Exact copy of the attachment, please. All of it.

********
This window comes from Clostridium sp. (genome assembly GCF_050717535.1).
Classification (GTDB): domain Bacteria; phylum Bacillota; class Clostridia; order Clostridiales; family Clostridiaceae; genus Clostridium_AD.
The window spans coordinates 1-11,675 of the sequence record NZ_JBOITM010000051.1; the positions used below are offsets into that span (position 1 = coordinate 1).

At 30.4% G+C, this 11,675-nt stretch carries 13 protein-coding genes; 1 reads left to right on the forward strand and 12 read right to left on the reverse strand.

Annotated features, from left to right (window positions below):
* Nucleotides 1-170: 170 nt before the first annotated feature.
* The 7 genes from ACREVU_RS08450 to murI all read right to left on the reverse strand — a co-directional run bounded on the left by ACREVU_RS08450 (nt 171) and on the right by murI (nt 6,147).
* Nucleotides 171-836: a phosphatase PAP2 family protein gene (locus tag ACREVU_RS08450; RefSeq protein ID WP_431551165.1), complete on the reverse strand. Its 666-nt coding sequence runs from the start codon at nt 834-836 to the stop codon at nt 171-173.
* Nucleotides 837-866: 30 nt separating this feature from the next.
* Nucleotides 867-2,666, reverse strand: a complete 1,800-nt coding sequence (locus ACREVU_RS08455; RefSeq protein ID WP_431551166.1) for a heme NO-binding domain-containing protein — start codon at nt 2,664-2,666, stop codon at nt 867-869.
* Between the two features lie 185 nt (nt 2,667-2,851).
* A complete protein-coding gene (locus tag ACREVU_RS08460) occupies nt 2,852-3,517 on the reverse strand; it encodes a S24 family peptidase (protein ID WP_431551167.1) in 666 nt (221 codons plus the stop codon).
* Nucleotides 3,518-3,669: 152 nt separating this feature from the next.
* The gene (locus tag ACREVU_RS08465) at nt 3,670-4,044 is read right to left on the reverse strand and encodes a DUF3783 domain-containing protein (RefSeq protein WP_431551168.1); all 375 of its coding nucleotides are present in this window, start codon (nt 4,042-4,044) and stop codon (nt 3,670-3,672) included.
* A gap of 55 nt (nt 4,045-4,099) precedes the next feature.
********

This window comes from Clostridium sp. (genome assembly GCF_050717535.1).
Classification (GTDB): domain Bacteria; phylum Bacillota; class Clostridia; order Clostridiales; family Clostridiaceae; genus Clostridium_AD.
The window spans coordinates 1-11,675 of the sequence record NZ_JBOITM010000051.1; the positions used below are offsets into that span (position 1 = coordinate 1).

At 30.4% G+C, this 11,675-nt stretch carries 13 protein-coding genes; 1 reads left to right on the forward strand and 12 read right to left on the reverse strand.

Annotated features, from left to right (window positions below):
* Nucleotides 1-170: 170 nt before the first annotated feature.
* The 7 genes from ACREVU_RS08450 to murI all read right to left on the reverse strand — a co-directional run bounded on the left by ACREVU_RS08450 (nt 171) and on the right by murI (nt 6,147).
* Nucleotides 171-836: a phosphatase PAP2 family protein gene (locus tag ACREVU_RS08450; RefSeq protein ID WP_431551165.1), complete on the reverse strand. Its 666-nt coding sequence runs from the start codon at nt 834-836 to the stop codon at nt 171-173.
* Nucleotides 837-866: 30 nt separating this feature from the next.
* Nucleotides 867-2,666, reverse strand: a complete 1,800-nt coding sequence (locus ACREVU_RS08455; RefSeq protein ID WP_431551166.1) for a heme NO-binding domain-containing protein — start codon at nt 2,664-2,666, stop codon at nt 867-869.
* Between the two features lie 185 nt (nt 2,667-2,851).
* A complete protein-coding gene (locus tag ACREVU_RS08460) occupies nt 2,852-3,517 on the reverse strand; it encodes a S24 family peptidase (protein ID WP_431551167.1) in 666 nt (221 codons plus the stop codon).
* Nucleotides 3,518-3,669: 152 nt separating this feature from the next.
* The gene (locus tag ACREVU_RS08465) at nt 3,670-4,044 is read right to left on the reverse strand and encodes a DUF3783 domain-containing protein (RefSeq protein WP_431551168.1); all 375 of its coding nucleotides are present in this window, start codon (nt 4,042-4,044) and stop codon (nt 3,670-3,672) included.
* A gap of 55 nt (nt 4,045-4,099) precedes the next feature.